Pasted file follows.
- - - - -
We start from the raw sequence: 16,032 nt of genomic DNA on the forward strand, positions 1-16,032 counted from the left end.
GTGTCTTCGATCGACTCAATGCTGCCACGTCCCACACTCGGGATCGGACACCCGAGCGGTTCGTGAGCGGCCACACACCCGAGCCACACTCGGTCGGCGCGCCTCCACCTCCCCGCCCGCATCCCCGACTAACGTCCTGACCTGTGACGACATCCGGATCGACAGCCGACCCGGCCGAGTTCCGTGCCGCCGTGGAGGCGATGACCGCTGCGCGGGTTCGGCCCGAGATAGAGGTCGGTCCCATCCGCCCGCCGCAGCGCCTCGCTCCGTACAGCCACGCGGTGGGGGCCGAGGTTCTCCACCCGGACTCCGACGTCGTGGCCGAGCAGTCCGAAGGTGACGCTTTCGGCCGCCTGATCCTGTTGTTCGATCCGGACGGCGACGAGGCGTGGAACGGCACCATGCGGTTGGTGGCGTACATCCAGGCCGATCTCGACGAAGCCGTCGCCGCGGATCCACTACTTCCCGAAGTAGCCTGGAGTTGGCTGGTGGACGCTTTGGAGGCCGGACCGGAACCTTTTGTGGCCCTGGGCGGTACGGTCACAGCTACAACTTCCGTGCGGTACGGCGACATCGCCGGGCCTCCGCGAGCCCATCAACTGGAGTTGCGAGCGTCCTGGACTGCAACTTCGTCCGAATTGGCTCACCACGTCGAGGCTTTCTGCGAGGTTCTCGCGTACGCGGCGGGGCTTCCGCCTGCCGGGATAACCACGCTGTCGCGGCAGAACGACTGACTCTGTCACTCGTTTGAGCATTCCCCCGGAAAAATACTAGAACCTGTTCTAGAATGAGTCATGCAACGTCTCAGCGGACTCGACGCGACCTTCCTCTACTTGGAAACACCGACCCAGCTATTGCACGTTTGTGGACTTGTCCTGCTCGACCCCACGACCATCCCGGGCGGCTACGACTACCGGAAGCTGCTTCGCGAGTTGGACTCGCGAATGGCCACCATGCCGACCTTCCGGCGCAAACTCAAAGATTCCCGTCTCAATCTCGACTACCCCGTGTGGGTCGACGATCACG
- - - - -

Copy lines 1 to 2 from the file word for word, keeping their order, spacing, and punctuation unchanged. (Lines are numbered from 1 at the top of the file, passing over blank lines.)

We start from the raw sequence: 16,032 nt of genomic DNA on the forward strand, positions 1-16,032 counted from the left end.
GTGTCTTCGATCGACTCAATGCTGCCACGTCCCACACTCGGGATCGGACACCCGAGCGGTTCGTGAGCGGCCACACACCCGAGCCACACTCGGTCGGCGCGCCTCCACCTCCCCGCCCGCATCCCCGACTAACGTCCTGACCTGTGACGACATCCGGATCGACAGCCGACCCGGCCGAGTTCCGTGCCGCCGTGGAGGCGATGACCGCTGCGCGGGTTCGGCCCGAGATAGAGGTCGGTCCCATCCGCCCGCCGCAGCGCCTCGCTCCGTACAGCCACGCGGTGGGGGCCGAGGTTCTCCACCCGGACTCCGACGTCGTGGCCGAGCAGTCCGAAGGTGACGCTTTCGGCCGCCTGATCCTGTTGTTCGATCCGGACGGCGACGAGGCGTGGAACGGCACCATGCGGTTGGTGGCGTACATCCAGGCCGATCTCGACGAAGCCGTCGCCGCGGATCCACTACTTCCCGAAGTAGCCTGGAGTTGGCTGGTGGACGCTTTGGAGGCCGGACCGGAACCTTTTGTGGCCCTGGGCGGTACGGTCACAGCTACAACTTCCGTGCGGTACGGCGACATCGCCGGGCCTCCGCGAGCCCATCAACTGGAGTTGCGAGCGTCCTGGACTGCAACTTCGTCCGAATTGGCTCACCACGTCGAGGCTTTCTGCGAGGTTCTCGCGTACGCGGCGGGGCTTCCGCCTGCCGGGATAACCACGCTGTCGCGGCAGAACGACTGACTCTGTCACTCGTTTGAGCATTCCCCCGGAAAAATACTAGAACCTGTTCTAGAATGAGTCATGCAACGTCTCAGCGGACTCGACGCGACCTTCCTCTACTTGGAAACACCGACCCAGCTATTGCACGTTTGTGGACTTGTCCTGCTCGACCCCACGACCATCCCGGGCGGCTACGACTACCGGAAGCTGCTTCGCGAGTTGGACTCGCGAATGGCCACCATGCCGACCTTCCGGCGCAAACTCAAAGATTCCCGTCTCAATCTCGACTACCCCGTGTGGGTCGACGATCACG